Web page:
Listen to the episode by clicking the link to your preferred podcast platform below:
In this episode, we’re looking at one possible format for project-based summative assessments. As always, we’re focused on how this project format enables students to have a civic impact and an audience beyond the teacher.
Why do a podcast as a summative assessment?
Project-based learning. PBL classrooms have higher student engagement, student motivation to learn, student independence and attendance compared to traditional classrooms. Students using PBL understand the content on a deeper level and retain content longer. Also, PBL students perform as well or better on high-stakes tests than students in traditional settings (Buck Institute for Education’s research summary).
Student Voice. Research has found students who engage in leadership activities, have demonstrated improved peer and adult relationships (Yonezawa & Jones, 2007); positive self-regard, feelings of competence, student engagement (Deci & Ryan, 2008) and academic performance (Mitra, 2004). What Feldman and Khademian (2003) call “cascading vitality,” can occur, where students inspire and empower others, lifting up students that may be experiencing structural, political, and/or social marginalization.
What can I do to support my teachers with this?
Leaders, host a content- and grade-agnostic professional development session with your staff so they can experience podcasting and plan how they might use this in their courses.
Frame the session with these questions that staff can create a podcast on: What needs to change to make the world/your community more just? or What perspectives/experiences/topics does the world/your community need to hear?
Invite staff to get into groups, choose an episode format (e.g., multiple segments, interview show, co-host banter), and a role for each group member.
How to Support Teachers to Use Podcasts in their Courses:
Step 1: Use podcasts as “texts” in lessons. Then, debrief the content AND the podcast format.
Step 2: Offer a simple frame or steps for how to record. (e.g., Use phones to record audio.)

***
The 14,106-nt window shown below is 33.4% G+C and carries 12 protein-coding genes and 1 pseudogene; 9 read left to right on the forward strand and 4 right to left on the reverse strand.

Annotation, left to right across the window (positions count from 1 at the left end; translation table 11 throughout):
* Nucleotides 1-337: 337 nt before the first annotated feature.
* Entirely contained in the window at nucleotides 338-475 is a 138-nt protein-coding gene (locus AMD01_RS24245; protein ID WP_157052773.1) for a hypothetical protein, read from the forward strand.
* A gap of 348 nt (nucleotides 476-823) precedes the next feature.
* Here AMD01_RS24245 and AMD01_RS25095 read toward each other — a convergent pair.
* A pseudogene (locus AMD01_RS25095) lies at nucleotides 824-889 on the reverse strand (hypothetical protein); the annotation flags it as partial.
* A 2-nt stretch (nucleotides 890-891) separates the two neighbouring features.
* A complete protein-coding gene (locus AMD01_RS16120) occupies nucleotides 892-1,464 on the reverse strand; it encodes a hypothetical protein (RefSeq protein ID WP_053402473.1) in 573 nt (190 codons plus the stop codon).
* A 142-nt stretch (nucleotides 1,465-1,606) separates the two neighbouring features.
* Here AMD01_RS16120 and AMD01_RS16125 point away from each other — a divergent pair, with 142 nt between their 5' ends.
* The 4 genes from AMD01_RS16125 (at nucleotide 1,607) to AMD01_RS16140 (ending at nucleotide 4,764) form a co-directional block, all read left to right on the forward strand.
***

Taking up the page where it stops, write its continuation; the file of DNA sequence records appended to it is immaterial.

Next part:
Step 3: Give access to simple editing tools or edit for them (and ask the creators to tell you what goes where.)
Step 4: Create a podcast or find an existing podcast on which students can publish their episodes (i.e., an authentic audience beyond the teacher!)
Final Tips for Coaching Teachers to Use Podcasts
Embed opportunities throughout the unit for audio recording. Example: Students record their voice answering each day’s exit ticket.
Encourage staff members to visit other classes where they’re doing podcasting!
To help you develop and facilitate a staff PD on podcasting, I’m sharing the slide deck I used in the podcasting conference session with you for free. And, if you’re looking for more details on the ideas in this blog post, listen to episode 110 of the Time for Teachership podcast. If you’re unable to listen or you prefer to read the full episode, you can find the transcript here.
Eager to hear more about unit design and planning for success? Check this out below:
For transcripts of episodes (and the option to search for terms in transcripts), click here!
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Lindsay Lyons (she/her) is an educational justice coach who works with teachers and school leaders to inspire educational innovation for racial and gender justice, design curricula grounded in student voice, and build capacity for shared leadership. Lindsay taught in NYC public schools, holds a PhD in Leadership and Change, and is the founder of the educational blog and podcast, Time for Teachership.